As shown in Table 1, the average response times among all sessions of experiment 1 were within 2,000 ms, and the corresponding standard deviations were within 100–200 ms. These results demonstrate that all subjects exhibited focused attention during AO experiments and EEG recordings. Therefore, EEG recordings in experiment 1 were free from attention artifacts. The standard deviations of all subjects were within a similar range, indicating that the responses to stimuli were stable. The response times of Subjects 2 and 3 had lower averages and standard deviations, which may be related to their younger age, as this tends to be related to faster response times. Since our behavioral data conform to experimental principles, the EEG data of experiment 1 were considered objective and appropriate for analyses. Similarly, as illustrated in Table 2, the average response time among all sessions of experiment 2 were within 300 ms, and the corresponding standard deviations were within 10 and 20 ms. These results conform with the response times of MI experiments, indicating that the EEG recordings in experiment 2 were objective and appropriate for analyses. Compared with Tables 1, 2, the blank catch trial stimuli was easier to recognize than a static robot, and the individual differences in the response times of younger subjects has less influence on the MI experiments.
3.2. BCI Analyses of AO and MI Experiments
After preprocessing, the EEG fragments (left and right) of four speed AO modes and MI modes were used for BCI analyses. In FB-CSP feature extraction, the bank of bank filters following a previous study are shown in Table 3. Table 3 illustrates the BCI analysis results for three regions in four AO speed modes and MI mode. The average accuracies and standard deviations of BCI classification and ITR were calculated. To display the comparison of the results, Figure 4 shows the average accuracies of all modes in all regions.
Figure 4. The average accuracies of all modes in all regions. Potentials covering central-parietal regions C3, C1, Cz, C2, C4, P3, P1, Pz, P2, and P4 were chosen for the sensorimotor region, while potentials covering parietal-occipital regions PO5, PO3, POz, PO4, PO6, O1, Oz, and O2 were chosen for the occipital region. The “sensorimotor + occipital” region included both sets of potentials.
(1) For the accuracies in the occipital region, the results were AO-0.25 Hz (71.44%), AO-1.5 Hz (74.78%), AO-2.75 Hz (58.42%), and AO-4 Hz (59.29%). However, the results were AO-0.25 Hz (61.76%), AO-1.5 Hz (69.27%), AO-2.75 Hz (56.29%), and AO-4 Hz (55.99%) in the sensorimotor region. Similarity, the accuracies of the “sensorimotor+occipital” were AO-0.25 Hz (62.07%), AO-1.5 Hz (68.92%), AO-2.75 Hz (56.81%), and AO-4 Hz (56.33%). Considering the results across all regions, the BCI accuracies from increasing speed modes of AO presented a pattern of initially increasing and then decreasing to a stable level.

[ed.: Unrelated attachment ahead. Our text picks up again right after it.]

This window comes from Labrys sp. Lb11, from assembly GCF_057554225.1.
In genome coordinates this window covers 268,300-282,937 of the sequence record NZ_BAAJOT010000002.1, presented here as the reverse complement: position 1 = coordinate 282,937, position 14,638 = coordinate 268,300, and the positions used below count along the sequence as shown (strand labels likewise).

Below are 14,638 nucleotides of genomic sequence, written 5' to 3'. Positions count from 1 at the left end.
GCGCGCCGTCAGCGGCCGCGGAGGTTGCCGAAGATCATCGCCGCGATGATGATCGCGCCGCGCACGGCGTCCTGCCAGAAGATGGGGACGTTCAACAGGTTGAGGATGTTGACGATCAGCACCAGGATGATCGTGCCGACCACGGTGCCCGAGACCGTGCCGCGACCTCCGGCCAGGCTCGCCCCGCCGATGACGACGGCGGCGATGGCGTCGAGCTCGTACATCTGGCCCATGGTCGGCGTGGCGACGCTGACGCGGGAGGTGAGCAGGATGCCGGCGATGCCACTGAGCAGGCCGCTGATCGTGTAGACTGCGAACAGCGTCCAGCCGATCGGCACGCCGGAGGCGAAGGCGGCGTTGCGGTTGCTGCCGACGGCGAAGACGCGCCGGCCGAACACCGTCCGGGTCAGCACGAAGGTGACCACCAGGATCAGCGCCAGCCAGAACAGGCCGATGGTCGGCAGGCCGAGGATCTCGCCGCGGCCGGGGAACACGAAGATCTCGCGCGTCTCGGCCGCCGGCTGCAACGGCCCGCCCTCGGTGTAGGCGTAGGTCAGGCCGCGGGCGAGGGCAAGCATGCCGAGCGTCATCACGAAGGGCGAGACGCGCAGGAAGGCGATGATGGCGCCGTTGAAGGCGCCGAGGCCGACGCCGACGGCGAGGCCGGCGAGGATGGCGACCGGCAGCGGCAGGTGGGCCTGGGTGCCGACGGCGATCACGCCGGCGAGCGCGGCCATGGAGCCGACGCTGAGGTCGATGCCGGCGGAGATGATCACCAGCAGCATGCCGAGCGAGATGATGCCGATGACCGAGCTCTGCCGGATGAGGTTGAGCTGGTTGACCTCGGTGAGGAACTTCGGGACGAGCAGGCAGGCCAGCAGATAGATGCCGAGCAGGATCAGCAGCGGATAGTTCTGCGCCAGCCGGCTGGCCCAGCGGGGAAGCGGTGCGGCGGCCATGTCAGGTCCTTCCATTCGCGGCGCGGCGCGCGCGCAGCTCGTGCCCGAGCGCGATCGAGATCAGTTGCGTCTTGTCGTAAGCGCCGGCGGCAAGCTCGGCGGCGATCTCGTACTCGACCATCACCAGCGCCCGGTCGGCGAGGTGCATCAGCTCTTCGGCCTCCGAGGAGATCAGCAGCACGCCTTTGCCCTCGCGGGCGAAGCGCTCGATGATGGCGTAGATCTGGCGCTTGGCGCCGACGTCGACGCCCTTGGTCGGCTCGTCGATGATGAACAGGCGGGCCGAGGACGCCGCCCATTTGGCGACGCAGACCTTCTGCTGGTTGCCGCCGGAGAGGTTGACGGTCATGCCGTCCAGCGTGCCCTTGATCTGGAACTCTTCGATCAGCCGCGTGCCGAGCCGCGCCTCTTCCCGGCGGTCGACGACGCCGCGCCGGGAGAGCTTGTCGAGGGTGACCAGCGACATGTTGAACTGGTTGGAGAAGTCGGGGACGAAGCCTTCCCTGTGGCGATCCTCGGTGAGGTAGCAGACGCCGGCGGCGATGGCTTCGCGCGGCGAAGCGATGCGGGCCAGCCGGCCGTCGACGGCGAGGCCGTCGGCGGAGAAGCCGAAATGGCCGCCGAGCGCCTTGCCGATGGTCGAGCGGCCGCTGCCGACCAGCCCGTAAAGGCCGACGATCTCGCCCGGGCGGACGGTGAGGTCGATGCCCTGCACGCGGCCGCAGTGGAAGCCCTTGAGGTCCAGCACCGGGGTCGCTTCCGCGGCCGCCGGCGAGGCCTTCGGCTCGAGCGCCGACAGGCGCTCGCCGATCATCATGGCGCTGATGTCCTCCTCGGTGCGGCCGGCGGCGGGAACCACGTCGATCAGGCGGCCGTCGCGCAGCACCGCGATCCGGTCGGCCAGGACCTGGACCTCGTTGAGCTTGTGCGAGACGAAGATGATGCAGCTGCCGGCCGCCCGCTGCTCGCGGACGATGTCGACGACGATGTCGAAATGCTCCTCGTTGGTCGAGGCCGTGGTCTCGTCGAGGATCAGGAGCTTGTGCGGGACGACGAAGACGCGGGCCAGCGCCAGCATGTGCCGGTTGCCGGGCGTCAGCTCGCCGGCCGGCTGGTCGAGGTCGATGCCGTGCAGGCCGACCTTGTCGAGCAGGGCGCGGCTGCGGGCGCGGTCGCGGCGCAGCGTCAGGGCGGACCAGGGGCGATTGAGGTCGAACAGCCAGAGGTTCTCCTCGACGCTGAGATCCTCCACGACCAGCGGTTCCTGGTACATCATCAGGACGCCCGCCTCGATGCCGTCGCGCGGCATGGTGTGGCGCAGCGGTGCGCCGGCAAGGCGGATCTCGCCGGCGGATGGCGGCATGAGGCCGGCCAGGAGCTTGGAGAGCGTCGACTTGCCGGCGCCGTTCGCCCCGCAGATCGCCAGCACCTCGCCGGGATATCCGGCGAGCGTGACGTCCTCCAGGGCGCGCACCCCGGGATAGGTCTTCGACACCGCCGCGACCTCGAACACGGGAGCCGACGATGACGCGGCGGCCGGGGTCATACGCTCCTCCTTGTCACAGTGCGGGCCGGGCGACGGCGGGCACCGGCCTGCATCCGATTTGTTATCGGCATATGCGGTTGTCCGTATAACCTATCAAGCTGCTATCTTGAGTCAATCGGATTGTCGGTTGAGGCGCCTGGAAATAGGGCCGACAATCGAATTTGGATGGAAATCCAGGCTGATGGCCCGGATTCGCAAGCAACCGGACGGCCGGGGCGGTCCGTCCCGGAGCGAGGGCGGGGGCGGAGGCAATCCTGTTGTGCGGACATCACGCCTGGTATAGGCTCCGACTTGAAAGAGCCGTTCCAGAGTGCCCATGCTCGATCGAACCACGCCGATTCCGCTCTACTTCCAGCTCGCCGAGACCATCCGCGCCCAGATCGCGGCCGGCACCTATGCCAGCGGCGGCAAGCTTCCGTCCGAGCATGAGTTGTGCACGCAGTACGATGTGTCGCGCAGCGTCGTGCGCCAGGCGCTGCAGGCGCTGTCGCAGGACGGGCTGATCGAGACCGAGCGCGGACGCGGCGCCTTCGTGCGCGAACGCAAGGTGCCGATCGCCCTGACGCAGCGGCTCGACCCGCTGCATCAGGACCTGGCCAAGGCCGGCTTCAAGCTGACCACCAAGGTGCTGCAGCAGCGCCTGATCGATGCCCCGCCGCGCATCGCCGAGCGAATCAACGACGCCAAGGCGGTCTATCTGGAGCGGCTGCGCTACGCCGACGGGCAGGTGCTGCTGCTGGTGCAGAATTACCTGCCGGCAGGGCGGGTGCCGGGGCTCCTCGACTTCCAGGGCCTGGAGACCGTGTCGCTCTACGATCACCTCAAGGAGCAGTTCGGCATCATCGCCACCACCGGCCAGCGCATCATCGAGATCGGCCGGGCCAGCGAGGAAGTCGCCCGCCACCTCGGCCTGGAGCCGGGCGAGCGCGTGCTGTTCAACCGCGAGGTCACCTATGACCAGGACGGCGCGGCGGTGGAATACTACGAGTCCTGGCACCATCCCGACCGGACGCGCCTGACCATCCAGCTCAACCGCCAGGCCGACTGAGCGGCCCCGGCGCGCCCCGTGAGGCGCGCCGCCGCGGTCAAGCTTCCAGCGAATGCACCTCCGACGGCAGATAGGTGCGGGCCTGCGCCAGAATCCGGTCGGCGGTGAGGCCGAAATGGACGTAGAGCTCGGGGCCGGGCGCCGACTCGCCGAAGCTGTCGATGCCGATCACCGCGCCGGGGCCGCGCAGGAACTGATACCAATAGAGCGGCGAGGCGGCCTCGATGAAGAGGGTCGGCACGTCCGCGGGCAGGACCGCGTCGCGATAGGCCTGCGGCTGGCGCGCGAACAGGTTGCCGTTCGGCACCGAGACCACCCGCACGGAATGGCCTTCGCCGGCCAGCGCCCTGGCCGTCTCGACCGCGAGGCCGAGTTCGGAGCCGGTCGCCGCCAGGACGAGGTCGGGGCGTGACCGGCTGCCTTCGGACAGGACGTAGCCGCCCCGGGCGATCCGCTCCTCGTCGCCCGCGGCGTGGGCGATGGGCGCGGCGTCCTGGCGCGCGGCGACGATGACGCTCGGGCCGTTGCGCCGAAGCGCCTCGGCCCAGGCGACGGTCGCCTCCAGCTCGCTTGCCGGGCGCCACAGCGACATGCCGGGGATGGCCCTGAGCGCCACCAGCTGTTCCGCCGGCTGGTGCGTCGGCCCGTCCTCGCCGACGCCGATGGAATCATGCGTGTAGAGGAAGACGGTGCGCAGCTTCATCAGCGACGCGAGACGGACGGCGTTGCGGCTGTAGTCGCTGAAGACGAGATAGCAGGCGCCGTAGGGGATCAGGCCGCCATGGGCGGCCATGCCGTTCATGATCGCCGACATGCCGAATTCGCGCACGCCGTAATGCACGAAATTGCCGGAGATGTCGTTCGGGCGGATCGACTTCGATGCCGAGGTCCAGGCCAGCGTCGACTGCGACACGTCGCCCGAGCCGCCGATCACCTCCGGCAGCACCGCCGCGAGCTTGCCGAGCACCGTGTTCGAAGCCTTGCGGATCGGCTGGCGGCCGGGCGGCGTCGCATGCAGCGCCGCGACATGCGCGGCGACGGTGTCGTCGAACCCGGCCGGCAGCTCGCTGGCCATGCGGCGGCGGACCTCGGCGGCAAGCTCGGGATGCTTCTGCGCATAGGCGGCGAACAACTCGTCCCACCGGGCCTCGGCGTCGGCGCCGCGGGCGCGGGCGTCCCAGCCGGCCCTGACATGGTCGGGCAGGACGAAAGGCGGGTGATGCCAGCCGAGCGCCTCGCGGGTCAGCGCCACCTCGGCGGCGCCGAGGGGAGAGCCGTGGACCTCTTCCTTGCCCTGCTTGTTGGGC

(2) Comparing AO-BCI accuracies between occipital and sensorimotor regions, the results were 71.44 and 61.76% at AO-0.25 Hz, 74.78 and 69.27% at AO-1.5 Hz, 58.42 and 56.29% at AO-2.75 Hz, and 59.29 and 55.99% at AO-4 Hz. AO in any speed mode had a more significant BCI accuracy in the occipital region than in the sensorimotor region. However, the accuracies of MI-BCI were 57.72% in the occipital region and 61.35% in the sensorimotor region. MI mode had a more significant BCI accuracy in the sensorimotor region than in the occipital region.
(3) The BCI accuracies in the “sensorimotor+occipital” region were at a similar level to those in the sensorimotor region. The results were 62.07 and 61.76% at AO-0.25 Hz, 68.92 and 69.27% at AO-1.5 Hz, 56.81 and 56.29% at AO-2.75 Hz, and 56.33 and 55.99% at AO-4 Hz. However, a large difference was detected between the “sensorimotor+occipital” and occipital regions. The results were 62.07 and 71.44% at AO-0.25 Hz, 68.92 and 74.78% at AO-1.5 Hz, 56.81 and 58.42% at AO-2.75 Hz, and 56.33 and 55.99% at AO-4 Hz. These results suggested the BCI accuracy was more robust in the sensorimotor region and was resistant the influence of other regions. Moreover, the higher BCI accuracies in the occipital region may be influenced by factors other than hMNS activations.
(4) Because the standard deviations of all experimental modes in all regions were within the range of [0, 10], AO in different speed modes and MI mode have similar robustness. The average standard deviations in all regions between AO modes showed that AO-0.25 Hz (5.69) and AO-1.5 Hz (5.80) have lower robustness than AO-2.75 Hz (2.98) and AO-4 Hz (2.13). Since ITR presents the efficiency of BCI, the average results of ITR in all regions showed that AO-1.5 Hz (2.01) had a significantly higher efficiency than AO-0.25 Hz (1.10), AO-2.75 Hz (0.23), AO-4 Hz (0.24), and MI (0.43). AO in moderate-speed mode was more suitable for the design of BCIs.
(5) The average accuracies have the same pattern of initially increasing and then decreasing to a stable level. In the results between subjects, subjects “S1, S3, S4” correspond to the average pattern, but subjects “S2 and S5” not correspond to the average pattern from AO-0.25 Hz to AO-4 Hz. However, subjects “S2 and S5” have approximate accuracies in AO-0.25 Hz and AO-4 Hz. This because different individuals have different patterns of speed modes, and our study was researched on rough speeds due to limitations of device and platform.